At the end of our first month here we bought tickets to a soirée in the Salle des Fetes (village hall). The bar owner had told us that although the tickets said 8.00pm start, there was no point in getting there before 9.00pm, so we duly turned up just after 9.00 to find a brightly lit hall, with what seemed like dozens of children running about. There were many long tables set out at right angles to the walls and we noticed on the end of each table a list of names. We searched, but couldn't find our names on any of the lists. Unsure what to do next, we thought of going home again but instead we bought a drink and looked again at the lists and eventually noticed "Anglais - 2". This had to be us!

There were only 2 seats remaining at the table, one either side at the far end next to the wall. We squeezed past everyone - no easy task as the tables were set very close together. The French people next to us were very friendly and were very interested in the fact that we were "English" (Gerry of course is technically Welsh and I am Scottish but to the French we are English!).

We had a four course meal, which lasted until about 1.00am and then the band started playing and the dancing commenced. Lots of accordion music which the French dance to very enthusiastically! The band were excellent and played a complete mixture, even some Rock 'n' Roll - which got us to our feet to show off our jiving skills.

By 2.30am we were exhausted (and all the kids were still running around!) and got ready to leave. Our new French friends were also leaving and one couple asked us if we would like to go back to their house for a nightcap. We really had to get back for the dogs so we explained that we couldn't. However, I knew we had to make a determined effort to make friends so I asked the two couples if they would like to come to our house the following Friday evening for an aperitif.

And that was the start of our new social life! To be continued............

Friday, 11 November 2011

My Dad

Being an old soldier to the end, my Dad died on 11 November at 11.00am three years ago. However, this blog is not about that sad time but about all the many happy memories I have of him.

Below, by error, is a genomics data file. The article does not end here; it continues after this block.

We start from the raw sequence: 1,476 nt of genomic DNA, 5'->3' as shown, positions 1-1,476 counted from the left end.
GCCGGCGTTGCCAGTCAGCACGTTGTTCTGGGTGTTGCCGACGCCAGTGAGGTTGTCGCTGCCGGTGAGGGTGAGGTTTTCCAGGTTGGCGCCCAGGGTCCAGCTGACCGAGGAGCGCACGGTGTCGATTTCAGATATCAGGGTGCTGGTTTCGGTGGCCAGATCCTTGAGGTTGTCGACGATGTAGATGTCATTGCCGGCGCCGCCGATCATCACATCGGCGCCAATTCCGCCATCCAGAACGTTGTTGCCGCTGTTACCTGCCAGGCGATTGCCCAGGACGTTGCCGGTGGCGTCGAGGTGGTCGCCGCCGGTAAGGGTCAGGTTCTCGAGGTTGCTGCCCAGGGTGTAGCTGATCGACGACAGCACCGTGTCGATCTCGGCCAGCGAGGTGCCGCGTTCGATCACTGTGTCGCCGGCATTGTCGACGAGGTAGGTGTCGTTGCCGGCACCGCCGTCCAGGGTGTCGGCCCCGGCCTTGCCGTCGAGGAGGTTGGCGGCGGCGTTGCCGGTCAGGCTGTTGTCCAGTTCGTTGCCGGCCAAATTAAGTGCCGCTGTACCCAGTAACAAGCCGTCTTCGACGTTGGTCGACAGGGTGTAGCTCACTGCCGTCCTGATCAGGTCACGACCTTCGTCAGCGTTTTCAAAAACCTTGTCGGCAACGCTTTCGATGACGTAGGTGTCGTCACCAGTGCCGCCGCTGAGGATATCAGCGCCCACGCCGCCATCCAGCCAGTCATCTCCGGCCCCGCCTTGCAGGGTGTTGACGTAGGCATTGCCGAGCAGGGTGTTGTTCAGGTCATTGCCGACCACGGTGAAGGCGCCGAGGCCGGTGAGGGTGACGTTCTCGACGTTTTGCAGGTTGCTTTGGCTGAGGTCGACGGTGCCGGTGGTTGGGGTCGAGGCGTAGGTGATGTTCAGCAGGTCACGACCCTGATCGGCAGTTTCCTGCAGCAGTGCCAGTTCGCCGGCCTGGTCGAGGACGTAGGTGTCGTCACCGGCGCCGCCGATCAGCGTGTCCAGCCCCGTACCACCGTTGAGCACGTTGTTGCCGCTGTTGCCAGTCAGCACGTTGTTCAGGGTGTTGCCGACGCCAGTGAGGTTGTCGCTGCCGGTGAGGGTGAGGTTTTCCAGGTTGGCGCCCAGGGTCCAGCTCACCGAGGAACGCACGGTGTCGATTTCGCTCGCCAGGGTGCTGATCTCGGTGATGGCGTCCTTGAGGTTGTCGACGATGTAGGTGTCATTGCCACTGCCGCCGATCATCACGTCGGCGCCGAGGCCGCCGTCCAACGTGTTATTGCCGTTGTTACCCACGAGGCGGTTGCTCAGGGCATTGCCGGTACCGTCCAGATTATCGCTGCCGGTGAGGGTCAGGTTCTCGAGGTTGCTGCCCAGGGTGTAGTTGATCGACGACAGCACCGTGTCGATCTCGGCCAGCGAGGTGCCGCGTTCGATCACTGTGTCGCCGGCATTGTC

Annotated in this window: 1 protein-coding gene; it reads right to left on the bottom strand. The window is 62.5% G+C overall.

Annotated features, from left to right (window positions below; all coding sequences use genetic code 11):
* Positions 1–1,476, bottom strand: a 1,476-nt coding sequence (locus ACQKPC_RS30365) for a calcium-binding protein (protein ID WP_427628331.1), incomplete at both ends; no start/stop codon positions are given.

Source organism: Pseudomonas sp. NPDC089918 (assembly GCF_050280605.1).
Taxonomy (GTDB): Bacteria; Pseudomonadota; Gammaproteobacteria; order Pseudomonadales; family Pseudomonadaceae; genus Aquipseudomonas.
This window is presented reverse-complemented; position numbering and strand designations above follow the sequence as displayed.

As children, we accept our lives as they are and assume that our lives are "normal" and that everyone's lives are the same. It's only as an adult that I've come to realise that my Dad was probably fairly unusual in the 50's and 60's by being so involved in the lives of his children.

Sundays, his only day off from work, were family days and we always went somewhere, no matter what the weather was doing. What child wouldn't be entranced by the suggestion - let's go on a hike to the Fairy Falls (or the Wolf Crags or the Covenanter's Grave etc). He had a terrific imagination and a special name for everywhere. We used to fight through jungles, cross shark-infested rivers, dam streams to create pools of water in the desert (and what fun we had afterwards kicking away the dam!). We played badminton and rounders on the beach, learned to swim and to paddle a canoe in rivers and the sea and at some point in the day there was always a fire built and lit to cook sausages on.

My Dad told us stories every night, but never from a book. There were tales of his childhood, one of 8 children in an army family, his youth hiking over the Pentland Hills with his pals, early days at work and, of course, the War.

Then came my teenage years and of course "Daddy's girl" wanted to go to dances and meet young men - we'll draw a veil over that time of strife! As the years went on, he became an adoring and adored Grandpa to my two children and then my brother's two.

He had a wonderful sense of humour and rarely took life seriously. My parents weren't well off financially but I had a childhood rich in love, humour and imagination. When my Dad died, everyone said "he used to make me laugh!" - not a bad epitaph!

Dad, you made me laugh too! 

Saturday, 5 November 2011

The joy of reading